4) No barometric altimeter (the Garmin Connect site auto-adjusts for known heights from a master map, but when you transfer the data for an activity to, say, Strava, Strava strips out the Garmin Connect "corrections", and misses out all the small climbs (as Strava does!). This means that THE SAME RIDE WITH THE SAME DATA FILE will generate figures that can vary by up to 30% for climbing, and by up to 50% for "calories used" when comparing Garmin Connect with Strava.

5) No Left/Right Power display, according to DC Rainmaker (btw, his reviews are excellent, and very thorough!). But, hey, I use "platform" pedals anyway, and afaik there are no "power" platform pedals! If I went the "power meter" route, I'd be getting a nice PowerTap rear hub! Vector (and Vector 2) pedals ARE supported by the 310xt, however, just as an "aggregate" power figure.

6) No 10 second average Power data field option. This was implemented on the 920XT with a "firmware" update, and although there is no particular hardware or "tech" reason why the firmware for the 310XT didn't get that extra featurem that was just a decision Garmin made. You want the extra feature, you gotta buy the newer watch! So with the 310xt, you get power as "instantaneous" 3s average and 30 second average, but not 10s average. As I don't even own a power meter (yet) this is not really a downside for me. Given the life time of electronic devicesm I have get a power meter in 5 years time, I will see how I get on using my 310xt, but equally well, I may upgrade my watch in 5 years time or so for the (then) ageing 920xt or Fenix 3 models that will be on "end of line clearance" by then!

7) Plastic. Pretty easy to put a scratch in the "silver" of the front of the case. The front "glass" is plastic, too. This can be a "plus" or a "minus" - the watch "glass" will scratch, rather than shatter :-)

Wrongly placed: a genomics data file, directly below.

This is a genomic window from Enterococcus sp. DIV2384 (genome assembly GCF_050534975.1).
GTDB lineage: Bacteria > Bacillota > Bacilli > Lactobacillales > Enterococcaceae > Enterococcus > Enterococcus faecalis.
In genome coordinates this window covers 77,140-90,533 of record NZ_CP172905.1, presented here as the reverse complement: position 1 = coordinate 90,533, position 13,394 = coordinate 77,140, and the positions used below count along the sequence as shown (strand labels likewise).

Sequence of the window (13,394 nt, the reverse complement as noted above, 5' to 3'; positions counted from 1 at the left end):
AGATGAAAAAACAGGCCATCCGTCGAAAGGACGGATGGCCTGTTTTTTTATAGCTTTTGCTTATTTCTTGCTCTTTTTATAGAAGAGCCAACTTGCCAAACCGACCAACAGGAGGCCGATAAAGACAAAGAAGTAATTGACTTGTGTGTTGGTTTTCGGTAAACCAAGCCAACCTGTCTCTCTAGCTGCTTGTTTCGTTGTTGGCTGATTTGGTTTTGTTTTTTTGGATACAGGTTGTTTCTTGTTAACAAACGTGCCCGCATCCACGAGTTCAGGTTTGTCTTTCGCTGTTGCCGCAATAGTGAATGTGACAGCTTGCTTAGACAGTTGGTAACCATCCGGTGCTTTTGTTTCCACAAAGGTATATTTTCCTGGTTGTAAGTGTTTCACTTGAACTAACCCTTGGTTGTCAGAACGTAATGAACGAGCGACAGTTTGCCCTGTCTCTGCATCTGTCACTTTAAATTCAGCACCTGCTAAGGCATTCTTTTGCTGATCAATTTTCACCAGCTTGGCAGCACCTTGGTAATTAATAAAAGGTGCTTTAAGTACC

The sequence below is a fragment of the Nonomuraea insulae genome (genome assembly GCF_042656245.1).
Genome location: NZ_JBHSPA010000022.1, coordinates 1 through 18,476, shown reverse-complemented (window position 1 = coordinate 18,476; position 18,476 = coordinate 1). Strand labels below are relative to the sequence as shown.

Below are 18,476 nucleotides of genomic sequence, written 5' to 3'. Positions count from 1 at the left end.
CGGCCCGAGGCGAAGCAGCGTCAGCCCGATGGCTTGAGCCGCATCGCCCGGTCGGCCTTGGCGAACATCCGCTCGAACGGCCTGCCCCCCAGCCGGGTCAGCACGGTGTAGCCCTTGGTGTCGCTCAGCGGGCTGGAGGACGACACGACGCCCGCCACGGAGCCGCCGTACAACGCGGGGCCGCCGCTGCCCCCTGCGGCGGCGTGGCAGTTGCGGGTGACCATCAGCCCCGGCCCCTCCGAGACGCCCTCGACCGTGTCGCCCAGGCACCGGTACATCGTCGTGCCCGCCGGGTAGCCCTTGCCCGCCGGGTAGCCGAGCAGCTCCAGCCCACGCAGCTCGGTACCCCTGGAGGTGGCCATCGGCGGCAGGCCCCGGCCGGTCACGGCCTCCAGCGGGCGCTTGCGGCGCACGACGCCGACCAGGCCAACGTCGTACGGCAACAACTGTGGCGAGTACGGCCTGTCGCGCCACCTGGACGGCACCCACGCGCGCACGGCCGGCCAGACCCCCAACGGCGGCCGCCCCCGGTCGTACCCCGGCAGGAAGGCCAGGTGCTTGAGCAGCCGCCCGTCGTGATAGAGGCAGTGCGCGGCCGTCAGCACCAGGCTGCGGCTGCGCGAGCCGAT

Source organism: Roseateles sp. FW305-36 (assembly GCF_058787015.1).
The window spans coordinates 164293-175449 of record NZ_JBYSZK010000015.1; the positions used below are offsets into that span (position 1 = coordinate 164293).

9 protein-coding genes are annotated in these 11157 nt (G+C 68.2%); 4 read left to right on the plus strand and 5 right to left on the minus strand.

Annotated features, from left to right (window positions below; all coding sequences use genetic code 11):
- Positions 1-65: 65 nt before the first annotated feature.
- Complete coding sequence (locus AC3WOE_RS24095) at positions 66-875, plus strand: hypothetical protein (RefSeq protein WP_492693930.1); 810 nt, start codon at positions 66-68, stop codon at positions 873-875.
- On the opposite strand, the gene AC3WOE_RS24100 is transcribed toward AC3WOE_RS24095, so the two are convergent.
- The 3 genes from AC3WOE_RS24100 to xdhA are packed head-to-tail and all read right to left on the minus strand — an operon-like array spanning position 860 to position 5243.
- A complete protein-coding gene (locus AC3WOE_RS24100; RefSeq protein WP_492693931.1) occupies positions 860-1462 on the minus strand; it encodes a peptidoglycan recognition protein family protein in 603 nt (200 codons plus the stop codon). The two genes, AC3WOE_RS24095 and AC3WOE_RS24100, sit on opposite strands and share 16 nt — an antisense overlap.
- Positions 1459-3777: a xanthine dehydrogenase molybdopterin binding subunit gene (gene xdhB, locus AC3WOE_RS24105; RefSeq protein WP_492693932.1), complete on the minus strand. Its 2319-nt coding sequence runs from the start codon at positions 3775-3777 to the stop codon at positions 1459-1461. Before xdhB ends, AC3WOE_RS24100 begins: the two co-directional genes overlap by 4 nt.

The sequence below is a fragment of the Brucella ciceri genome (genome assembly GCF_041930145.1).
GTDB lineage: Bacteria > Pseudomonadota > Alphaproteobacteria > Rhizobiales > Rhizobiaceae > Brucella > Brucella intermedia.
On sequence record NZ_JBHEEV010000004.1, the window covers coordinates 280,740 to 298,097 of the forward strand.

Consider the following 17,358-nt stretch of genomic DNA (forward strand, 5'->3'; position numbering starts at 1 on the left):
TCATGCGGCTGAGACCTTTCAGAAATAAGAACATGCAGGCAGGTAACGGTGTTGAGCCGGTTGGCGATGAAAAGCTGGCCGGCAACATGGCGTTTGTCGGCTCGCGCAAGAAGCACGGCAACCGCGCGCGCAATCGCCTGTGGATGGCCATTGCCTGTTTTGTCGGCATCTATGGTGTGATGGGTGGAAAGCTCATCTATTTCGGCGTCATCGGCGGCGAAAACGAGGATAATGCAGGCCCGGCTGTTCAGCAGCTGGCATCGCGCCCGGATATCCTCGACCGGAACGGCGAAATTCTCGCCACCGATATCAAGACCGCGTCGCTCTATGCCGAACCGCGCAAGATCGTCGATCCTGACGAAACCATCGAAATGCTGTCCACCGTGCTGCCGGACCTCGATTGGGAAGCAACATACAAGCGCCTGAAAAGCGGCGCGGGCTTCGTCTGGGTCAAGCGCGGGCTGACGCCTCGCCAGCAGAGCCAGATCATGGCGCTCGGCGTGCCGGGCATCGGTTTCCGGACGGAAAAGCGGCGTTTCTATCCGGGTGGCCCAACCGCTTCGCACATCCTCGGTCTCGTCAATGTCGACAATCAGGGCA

The thing about "tech" is that it isn't really supposed to last for ever - the new models in 5 years time will be SO much better than what we have now that we will all upgrade anyway! (as mentioned above, I might get a 920xt in 5 years time, when it is down to the sort of price I paid for my 310xt!)

Comparison to other products.

Smartphone - I started out recording my rides for Strava with a smartphone. Not too bad on the bike, but compared to the price of a decent smartphone, this unit will do more for less money. Will your smartphone sync to your powermeter? Or your cadence sensor?Then I started running again this year, and after a bit I bought a Bluetooth HRM belt, and started recording that data too. But it is not that good running with a smartphone in your pocket! I found that. as well as recording my HR, I wanted to train at a particular HR too, which meant the need to look at the screen. Not too easy to keep getting the samrtphone out of my pocket. In the winter when I wore a jacket, it wasn't too bad, but in the late Spring, when I was wearing only a t-shirt and shorts, the 'phone was bumping against my leg, and interfering with my concentration. I know a number of folks seem to run with an iPhone strapped to their upper arm, but the 310XT is FAR LIGHTER than a smartphone (!), and how would you feel if you tripped and fell on your fancy smartphone!